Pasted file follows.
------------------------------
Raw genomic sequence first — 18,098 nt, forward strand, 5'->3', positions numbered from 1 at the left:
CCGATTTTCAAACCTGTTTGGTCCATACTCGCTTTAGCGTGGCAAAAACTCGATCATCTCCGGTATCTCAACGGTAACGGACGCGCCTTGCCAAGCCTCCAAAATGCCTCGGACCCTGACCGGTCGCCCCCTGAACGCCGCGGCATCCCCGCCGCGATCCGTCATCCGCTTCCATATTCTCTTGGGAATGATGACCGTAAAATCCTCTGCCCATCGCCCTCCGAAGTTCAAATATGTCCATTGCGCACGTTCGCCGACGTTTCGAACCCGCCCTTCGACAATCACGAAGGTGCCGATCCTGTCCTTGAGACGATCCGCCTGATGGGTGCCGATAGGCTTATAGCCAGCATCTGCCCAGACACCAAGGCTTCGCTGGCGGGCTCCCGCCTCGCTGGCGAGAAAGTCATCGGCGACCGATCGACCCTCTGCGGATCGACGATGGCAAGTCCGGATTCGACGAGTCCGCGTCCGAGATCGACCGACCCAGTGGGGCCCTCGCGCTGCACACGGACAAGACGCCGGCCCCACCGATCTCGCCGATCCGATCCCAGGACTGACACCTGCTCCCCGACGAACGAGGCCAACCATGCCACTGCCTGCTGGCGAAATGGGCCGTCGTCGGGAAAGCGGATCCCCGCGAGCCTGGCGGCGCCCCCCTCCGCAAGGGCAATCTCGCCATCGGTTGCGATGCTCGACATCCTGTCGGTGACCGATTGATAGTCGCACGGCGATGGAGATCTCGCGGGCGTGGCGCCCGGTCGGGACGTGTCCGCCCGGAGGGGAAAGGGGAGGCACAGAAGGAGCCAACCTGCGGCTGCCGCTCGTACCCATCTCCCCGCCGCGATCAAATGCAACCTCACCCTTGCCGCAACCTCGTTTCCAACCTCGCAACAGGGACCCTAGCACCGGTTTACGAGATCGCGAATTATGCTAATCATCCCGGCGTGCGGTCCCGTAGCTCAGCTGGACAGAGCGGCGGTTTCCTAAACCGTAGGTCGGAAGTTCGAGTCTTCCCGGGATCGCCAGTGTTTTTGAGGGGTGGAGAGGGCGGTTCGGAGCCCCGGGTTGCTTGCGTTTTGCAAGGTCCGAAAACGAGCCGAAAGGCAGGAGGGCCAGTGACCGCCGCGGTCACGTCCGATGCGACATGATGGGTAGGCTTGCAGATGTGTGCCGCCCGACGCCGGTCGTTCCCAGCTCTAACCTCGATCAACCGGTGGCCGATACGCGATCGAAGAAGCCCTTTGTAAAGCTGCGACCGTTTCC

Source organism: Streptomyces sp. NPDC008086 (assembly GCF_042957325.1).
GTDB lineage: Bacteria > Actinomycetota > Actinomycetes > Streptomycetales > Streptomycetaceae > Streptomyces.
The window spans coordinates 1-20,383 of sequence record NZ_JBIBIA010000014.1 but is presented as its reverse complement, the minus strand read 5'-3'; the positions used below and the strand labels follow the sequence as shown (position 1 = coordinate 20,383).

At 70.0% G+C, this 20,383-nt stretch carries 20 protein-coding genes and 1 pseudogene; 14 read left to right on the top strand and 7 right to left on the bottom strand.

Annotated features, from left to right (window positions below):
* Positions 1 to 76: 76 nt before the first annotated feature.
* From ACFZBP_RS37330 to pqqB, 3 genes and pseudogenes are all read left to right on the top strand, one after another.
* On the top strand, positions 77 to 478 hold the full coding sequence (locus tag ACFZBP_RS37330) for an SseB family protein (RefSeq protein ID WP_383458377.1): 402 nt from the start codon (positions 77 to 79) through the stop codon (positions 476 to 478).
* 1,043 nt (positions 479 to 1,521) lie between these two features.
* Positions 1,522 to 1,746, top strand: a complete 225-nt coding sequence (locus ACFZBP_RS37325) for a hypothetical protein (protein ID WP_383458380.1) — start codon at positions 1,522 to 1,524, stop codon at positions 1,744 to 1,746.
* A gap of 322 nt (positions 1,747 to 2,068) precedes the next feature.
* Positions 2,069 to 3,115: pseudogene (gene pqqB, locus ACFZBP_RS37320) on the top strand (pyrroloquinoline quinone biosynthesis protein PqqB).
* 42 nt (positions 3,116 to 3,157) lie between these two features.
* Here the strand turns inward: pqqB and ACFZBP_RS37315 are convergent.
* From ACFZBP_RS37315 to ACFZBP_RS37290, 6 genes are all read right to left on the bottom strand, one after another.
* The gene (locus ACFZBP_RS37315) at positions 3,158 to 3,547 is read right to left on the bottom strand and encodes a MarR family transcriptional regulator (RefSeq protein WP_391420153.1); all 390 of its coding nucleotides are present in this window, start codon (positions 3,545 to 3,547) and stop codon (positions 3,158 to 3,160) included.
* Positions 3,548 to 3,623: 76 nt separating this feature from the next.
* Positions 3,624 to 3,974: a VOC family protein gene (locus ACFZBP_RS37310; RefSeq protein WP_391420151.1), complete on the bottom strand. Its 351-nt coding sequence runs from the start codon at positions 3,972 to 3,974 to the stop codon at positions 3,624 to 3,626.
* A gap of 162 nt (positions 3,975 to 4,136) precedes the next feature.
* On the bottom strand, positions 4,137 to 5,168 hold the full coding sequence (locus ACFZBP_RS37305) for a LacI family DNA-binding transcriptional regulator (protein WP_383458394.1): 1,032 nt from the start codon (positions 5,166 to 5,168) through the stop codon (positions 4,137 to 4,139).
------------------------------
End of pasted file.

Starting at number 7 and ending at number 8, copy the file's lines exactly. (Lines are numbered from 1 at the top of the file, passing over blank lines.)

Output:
Annotated features, from left to right (window positions below):
* Positions 1 to 76: 76 nt before the first annotated feature.